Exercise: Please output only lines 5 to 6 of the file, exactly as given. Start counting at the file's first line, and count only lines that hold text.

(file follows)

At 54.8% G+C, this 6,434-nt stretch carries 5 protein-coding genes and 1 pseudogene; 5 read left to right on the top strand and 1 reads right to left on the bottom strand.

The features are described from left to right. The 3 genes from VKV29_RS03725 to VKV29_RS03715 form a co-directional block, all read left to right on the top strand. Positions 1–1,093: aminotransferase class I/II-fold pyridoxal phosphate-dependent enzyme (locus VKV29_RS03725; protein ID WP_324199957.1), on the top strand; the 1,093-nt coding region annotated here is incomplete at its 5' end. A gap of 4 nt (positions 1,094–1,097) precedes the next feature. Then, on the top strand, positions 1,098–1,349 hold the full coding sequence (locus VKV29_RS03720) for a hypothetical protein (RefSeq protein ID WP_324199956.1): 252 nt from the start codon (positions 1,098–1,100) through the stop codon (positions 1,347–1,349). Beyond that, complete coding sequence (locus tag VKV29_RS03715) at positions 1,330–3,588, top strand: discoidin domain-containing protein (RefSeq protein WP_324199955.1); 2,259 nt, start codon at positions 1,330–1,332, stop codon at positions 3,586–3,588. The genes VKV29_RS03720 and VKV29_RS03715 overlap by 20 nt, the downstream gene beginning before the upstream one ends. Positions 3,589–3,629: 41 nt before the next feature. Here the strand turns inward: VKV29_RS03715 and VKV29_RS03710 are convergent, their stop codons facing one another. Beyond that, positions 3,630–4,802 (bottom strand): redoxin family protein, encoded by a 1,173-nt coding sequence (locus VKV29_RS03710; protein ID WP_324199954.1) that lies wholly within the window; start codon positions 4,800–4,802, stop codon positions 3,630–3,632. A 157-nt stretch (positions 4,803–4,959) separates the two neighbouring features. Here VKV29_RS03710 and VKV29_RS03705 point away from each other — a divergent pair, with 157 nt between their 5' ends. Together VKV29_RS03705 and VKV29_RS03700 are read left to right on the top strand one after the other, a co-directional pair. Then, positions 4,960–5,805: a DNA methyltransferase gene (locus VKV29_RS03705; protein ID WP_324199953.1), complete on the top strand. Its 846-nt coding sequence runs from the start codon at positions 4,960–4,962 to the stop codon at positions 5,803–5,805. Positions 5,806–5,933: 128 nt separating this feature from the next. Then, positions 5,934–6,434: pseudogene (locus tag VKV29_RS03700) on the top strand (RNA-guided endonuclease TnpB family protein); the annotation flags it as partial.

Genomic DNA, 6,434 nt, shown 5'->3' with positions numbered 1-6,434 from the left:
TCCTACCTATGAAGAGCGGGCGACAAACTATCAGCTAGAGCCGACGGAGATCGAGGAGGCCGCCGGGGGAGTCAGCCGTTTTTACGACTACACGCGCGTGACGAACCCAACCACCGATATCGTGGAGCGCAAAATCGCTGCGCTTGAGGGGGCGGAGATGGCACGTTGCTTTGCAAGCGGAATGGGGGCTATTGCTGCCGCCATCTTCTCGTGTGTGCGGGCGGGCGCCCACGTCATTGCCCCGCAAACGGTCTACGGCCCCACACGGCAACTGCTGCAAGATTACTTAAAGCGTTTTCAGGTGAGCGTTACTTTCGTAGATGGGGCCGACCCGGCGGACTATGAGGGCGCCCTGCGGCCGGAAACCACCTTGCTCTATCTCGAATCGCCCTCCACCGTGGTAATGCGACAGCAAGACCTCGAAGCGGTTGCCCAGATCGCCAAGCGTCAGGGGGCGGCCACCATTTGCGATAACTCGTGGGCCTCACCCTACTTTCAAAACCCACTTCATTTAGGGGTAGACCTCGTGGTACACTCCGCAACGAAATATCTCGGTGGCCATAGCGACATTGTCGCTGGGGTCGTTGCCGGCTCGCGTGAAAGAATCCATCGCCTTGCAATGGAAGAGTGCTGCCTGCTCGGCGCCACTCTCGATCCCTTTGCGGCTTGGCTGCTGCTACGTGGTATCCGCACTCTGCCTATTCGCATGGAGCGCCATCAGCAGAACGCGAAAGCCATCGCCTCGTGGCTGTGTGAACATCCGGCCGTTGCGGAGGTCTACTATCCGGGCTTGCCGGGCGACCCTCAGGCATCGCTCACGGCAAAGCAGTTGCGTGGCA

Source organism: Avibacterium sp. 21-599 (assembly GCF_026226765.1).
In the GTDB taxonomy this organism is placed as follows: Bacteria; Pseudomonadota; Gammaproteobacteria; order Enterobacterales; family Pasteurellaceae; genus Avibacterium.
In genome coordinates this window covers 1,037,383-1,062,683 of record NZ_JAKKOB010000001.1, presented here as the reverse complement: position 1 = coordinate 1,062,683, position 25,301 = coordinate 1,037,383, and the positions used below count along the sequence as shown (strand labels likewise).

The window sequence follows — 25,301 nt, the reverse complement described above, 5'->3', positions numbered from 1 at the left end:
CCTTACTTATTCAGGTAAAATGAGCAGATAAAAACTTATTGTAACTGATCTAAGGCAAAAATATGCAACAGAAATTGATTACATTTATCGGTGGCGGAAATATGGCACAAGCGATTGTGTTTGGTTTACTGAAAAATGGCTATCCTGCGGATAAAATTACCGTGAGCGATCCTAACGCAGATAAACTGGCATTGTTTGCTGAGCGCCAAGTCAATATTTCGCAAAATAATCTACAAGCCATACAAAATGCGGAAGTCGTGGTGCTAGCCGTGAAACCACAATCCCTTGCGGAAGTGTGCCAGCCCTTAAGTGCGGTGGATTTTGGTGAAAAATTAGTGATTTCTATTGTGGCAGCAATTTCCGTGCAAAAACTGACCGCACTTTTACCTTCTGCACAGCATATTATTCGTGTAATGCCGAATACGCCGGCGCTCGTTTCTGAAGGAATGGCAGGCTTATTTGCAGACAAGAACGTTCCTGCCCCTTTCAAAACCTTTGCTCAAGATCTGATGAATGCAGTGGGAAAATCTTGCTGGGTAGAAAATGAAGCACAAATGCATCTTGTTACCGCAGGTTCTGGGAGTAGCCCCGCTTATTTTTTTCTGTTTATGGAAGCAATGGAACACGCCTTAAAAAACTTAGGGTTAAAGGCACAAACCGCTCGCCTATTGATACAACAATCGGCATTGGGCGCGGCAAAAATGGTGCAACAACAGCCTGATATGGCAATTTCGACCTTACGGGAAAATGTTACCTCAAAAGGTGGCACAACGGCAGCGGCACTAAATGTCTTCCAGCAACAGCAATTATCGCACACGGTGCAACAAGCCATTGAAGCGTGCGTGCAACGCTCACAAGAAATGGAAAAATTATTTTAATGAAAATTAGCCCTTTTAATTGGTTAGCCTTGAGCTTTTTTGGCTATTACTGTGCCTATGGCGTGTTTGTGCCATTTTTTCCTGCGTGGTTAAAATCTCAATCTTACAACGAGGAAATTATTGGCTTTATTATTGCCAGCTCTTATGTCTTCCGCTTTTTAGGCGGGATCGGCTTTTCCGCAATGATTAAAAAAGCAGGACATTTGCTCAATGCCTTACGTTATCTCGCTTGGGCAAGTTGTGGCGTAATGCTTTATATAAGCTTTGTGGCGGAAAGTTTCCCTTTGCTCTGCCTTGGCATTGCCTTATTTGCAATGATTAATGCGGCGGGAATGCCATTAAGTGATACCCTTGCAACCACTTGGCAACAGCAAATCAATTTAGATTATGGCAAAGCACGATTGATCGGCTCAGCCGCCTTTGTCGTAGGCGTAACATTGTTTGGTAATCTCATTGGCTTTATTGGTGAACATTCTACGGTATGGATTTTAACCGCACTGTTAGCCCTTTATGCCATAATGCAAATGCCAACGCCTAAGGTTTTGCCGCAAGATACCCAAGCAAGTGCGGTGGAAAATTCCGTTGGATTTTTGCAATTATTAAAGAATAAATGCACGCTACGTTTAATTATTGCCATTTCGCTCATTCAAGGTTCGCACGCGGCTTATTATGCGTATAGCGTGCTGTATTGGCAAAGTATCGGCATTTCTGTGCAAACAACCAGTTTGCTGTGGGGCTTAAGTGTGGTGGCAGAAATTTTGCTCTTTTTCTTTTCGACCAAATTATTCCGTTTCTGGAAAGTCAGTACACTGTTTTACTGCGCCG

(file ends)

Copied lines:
Source organism: Avibacterium sp. 21-599 (assembly GCF_026226765.1).
In the GTDB taxonomy this organism is placed as follows: Bacteria; Pseudomonadota; Gammaproteobacteria; order Enterobacterales; family Pasteurellaceae; genus Avibacterium.